Tuesday, September 23, 2008


Recently we had someone speak in our church who was sharing about a certain ministry. 

**As a pastor, I know when we speak or preach our tone or inflection may change. And sometimes even our mannerisms might change somewhat. ** Back to the post...

The man who shared is a pastor himself and was running very late. He was so late that I was rifling through texts in my mind that I could share in his apparent absence. The service started and we were almost done with the songs and offering and in he walked. (I must say at this moment there did not appear to be any humilty, remorse, or embarrassment as he sat down rather smugly.)

I then started rifling (for the 2nd time) of how to introduce this man, if it was indeed our speaker. I then thought that it could be a visitor. What would happen if I introduced him and this person says "I am just visiting"? I knew that I had to decide quickly because the time had come to make an introduction. I started to introduce him and the man says "That's not me................Just Kidding!"

Where some thought it was funny (and showed their approval by their laughter), I grimmaced from embarrassment and his lack of respect. I knew, if not for any other reason, he did that to get the attention off his extreme tardiness. It worked.

The reason for this post is focused on the word fake. As I sat and listened to our speaker share and manipulate the crowd, I grew weary. I watched as he "worked" the crowd and stroked their emotions. All the while, I seethed. I seethed for two reasons:

1. That he would arrogantly come to our church extremely late, make a wise crack to divert attention away from his tardiness, and manipulate our flock; and
2. That many in our church would so naively be swooned or be impressed by his manipulation. 

After the service, he wanted to spend some time talking with me. And I appreciate our conversation. However, the word fake comes to mind because the man/pastor that I spoke with after the service was not the same man who spoke during the service. Why is that?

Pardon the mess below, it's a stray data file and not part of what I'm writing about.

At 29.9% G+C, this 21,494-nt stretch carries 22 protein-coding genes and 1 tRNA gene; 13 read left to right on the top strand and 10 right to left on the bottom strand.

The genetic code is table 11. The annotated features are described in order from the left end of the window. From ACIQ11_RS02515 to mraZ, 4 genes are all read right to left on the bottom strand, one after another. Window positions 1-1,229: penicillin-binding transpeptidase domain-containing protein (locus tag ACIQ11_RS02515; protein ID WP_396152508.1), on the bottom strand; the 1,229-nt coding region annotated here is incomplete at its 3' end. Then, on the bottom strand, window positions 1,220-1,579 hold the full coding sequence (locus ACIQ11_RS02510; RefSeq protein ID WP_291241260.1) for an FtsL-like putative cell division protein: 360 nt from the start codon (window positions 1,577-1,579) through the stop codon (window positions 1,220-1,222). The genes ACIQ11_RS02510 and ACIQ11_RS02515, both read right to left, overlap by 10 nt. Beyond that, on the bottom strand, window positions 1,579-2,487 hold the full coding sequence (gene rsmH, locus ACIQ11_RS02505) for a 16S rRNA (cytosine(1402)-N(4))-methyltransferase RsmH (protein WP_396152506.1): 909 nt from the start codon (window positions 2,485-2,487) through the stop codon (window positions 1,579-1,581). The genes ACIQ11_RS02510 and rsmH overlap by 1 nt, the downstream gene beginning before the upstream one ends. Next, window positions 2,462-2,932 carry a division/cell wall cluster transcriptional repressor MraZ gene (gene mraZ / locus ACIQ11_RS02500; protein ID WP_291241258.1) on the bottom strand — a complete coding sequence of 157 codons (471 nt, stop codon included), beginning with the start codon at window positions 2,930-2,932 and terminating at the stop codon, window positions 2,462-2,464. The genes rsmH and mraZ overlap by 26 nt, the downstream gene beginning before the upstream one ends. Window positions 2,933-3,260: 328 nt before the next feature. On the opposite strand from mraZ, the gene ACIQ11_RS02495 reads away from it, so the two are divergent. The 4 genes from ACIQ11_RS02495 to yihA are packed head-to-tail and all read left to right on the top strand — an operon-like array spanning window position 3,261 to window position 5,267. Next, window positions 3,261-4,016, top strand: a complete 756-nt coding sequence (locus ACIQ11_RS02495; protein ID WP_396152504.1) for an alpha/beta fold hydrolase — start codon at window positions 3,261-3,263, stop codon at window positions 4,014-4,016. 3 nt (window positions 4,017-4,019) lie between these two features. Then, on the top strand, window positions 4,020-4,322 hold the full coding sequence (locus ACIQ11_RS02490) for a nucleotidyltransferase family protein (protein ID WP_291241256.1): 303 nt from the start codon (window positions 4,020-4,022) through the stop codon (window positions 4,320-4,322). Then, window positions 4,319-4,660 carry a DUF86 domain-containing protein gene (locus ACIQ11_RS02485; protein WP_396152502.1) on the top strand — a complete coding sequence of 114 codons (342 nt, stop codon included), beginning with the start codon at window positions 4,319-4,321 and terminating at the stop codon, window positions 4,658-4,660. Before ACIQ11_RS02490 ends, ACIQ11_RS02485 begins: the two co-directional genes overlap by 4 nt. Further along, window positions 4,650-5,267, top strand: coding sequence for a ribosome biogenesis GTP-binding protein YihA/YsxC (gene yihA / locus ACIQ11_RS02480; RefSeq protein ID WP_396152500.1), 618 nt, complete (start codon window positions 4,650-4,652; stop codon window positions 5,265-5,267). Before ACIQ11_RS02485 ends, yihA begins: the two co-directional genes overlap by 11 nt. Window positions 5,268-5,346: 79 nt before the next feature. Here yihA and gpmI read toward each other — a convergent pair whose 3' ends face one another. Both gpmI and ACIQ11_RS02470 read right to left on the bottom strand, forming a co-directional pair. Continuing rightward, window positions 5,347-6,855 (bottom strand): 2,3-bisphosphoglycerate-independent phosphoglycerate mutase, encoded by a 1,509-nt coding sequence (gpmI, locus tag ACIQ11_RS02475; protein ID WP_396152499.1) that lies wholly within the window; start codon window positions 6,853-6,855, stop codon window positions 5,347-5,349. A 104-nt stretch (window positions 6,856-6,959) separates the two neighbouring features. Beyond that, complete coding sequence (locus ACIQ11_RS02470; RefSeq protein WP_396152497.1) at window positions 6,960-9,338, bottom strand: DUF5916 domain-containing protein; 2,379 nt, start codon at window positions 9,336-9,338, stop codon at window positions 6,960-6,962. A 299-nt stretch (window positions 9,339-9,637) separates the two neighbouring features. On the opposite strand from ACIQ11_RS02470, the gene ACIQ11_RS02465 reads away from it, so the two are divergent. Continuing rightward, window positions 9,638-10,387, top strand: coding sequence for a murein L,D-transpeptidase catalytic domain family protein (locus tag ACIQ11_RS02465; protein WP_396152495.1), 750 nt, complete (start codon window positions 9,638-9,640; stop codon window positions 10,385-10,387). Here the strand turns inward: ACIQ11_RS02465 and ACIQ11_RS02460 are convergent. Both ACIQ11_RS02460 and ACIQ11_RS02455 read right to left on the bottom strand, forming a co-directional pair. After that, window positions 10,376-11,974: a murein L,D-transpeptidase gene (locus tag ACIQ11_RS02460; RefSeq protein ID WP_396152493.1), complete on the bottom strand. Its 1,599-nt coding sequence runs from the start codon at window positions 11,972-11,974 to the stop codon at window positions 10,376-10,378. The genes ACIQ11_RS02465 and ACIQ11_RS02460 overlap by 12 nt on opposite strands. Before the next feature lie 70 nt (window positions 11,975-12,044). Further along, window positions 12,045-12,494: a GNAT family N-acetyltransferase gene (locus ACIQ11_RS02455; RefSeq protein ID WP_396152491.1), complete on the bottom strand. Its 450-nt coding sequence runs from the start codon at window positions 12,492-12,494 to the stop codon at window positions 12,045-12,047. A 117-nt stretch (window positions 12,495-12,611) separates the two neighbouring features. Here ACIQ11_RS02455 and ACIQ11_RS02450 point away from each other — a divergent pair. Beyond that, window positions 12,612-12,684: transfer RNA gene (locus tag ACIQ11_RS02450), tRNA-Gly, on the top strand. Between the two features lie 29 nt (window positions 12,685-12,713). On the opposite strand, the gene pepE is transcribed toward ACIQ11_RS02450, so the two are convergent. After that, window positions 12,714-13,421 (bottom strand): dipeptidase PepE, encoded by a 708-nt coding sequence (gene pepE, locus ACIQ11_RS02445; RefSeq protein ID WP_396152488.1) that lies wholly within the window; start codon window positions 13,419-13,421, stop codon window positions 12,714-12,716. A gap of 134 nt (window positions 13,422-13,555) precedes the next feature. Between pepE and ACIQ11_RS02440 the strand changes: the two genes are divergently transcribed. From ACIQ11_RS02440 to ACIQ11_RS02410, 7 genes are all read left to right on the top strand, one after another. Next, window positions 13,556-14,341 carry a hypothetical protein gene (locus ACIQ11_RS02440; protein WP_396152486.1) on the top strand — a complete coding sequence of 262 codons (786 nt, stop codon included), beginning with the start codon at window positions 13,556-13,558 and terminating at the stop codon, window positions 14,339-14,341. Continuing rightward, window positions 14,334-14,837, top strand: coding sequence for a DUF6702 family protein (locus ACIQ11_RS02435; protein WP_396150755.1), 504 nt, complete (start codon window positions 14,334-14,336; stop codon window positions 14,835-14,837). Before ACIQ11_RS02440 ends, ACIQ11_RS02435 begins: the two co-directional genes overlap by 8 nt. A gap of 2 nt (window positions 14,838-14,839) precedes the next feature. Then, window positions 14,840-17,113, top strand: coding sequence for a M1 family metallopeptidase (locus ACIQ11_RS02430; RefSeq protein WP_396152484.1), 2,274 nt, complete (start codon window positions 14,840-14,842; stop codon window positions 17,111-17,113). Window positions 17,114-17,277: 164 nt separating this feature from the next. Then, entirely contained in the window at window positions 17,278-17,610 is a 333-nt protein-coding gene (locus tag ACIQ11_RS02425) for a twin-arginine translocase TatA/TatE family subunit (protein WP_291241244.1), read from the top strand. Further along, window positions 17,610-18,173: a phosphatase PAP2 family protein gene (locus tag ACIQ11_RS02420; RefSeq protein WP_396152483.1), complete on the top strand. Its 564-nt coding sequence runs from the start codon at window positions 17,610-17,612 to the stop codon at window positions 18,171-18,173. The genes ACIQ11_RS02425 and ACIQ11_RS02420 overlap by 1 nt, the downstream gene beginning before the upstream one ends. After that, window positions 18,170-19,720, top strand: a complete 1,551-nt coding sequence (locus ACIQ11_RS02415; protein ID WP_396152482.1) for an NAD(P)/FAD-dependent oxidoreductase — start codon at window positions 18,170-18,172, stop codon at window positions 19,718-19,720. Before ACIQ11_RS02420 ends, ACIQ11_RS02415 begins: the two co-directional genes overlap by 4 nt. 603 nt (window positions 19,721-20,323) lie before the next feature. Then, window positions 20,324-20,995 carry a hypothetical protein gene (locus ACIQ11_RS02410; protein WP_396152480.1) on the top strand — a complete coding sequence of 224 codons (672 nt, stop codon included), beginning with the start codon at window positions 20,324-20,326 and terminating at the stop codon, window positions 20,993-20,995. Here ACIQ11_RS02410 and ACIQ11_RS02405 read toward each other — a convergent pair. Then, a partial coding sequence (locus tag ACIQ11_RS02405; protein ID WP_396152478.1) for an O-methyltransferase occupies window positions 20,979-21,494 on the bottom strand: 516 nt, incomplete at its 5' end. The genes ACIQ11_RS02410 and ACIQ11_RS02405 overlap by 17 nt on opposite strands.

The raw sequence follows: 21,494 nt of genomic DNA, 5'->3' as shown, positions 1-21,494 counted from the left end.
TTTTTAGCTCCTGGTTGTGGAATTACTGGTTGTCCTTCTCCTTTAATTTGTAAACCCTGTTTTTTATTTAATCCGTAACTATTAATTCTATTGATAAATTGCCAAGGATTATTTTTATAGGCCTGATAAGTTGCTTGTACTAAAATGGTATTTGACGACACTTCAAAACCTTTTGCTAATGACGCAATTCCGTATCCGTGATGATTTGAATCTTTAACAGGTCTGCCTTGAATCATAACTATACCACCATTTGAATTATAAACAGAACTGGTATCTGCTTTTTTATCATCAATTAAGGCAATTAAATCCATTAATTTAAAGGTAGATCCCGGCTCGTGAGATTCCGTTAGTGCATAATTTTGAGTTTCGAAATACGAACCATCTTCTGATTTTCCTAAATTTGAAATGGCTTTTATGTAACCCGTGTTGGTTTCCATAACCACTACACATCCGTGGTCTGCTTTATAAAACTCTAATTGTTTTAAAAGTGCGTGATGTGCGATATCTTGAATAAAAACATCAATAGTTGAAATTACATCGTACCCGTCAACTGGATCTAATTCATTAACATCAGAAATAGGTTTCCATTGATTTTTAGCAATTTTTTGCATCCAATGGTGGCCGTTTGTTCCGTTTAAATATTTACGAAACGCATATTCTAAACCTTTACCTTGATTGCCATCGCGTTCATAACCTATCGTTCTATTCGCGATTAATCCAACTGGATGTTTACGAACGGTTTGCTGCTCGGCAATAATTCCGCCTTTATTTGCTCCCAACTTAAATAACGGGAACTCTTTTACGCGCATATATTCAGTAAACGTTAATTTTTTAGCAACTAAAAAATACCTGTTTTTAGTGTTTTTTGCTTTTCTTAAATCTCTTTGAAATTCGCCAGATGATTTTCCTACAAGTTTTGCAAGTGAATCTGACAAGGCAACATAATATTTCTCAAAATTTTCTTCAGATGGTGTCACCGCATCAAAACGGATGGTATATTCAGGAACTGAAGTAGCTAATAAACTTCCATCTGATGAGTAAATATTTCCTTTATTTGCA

Are we as speakers/pastors/preachers a lot different in the pulpit than we are out of the pulpit? If so, could that not be considered as fake?

My goal has always been that I would not act one way in the pulpit while acting another outside the pulpit. Is this unrealistic?


JSU said...

This is just like Christians who have different faces for work, home, and church. It's easy to mask ourselves or put a little holiness in our step. As Christians, we have no excuse for hypocrisy. We have no place for manipulation. We have no justification for being fake. May we all strive to be the same person each day... a person striving for the glory of Christ Jesus.

Anonymous said...

Hello Pastor DT,

I've been invited to preach at a local congregation before where I was 15 minutes late, whereas, I thought I was 15 minutes early. Their service began at 10am and I thought it started at 10:30. I apologized afterward, however, I was not invited back again... because, as it turns out, they were a "culturally relevant" church and I preached Christ, and Him crucified.

Your post reminded me of something that was brought to mind during my personal devotions yesterday. Many years ago, my family... and even my wife, used to think that I just preached all the time-- in the pulpit or in daily conversation. Yet, just recently I was blessed to overhear one of my daughters tell someone, "My dad wasn't preaching; that's just how he talks."

We are commanded to speak as the oracles of God in 1 Peter 4 and I guess I do without trying to. I am so captured by the Christ and His Cross that when my thoughts are there, everything else pales in comparison... and soon fades away.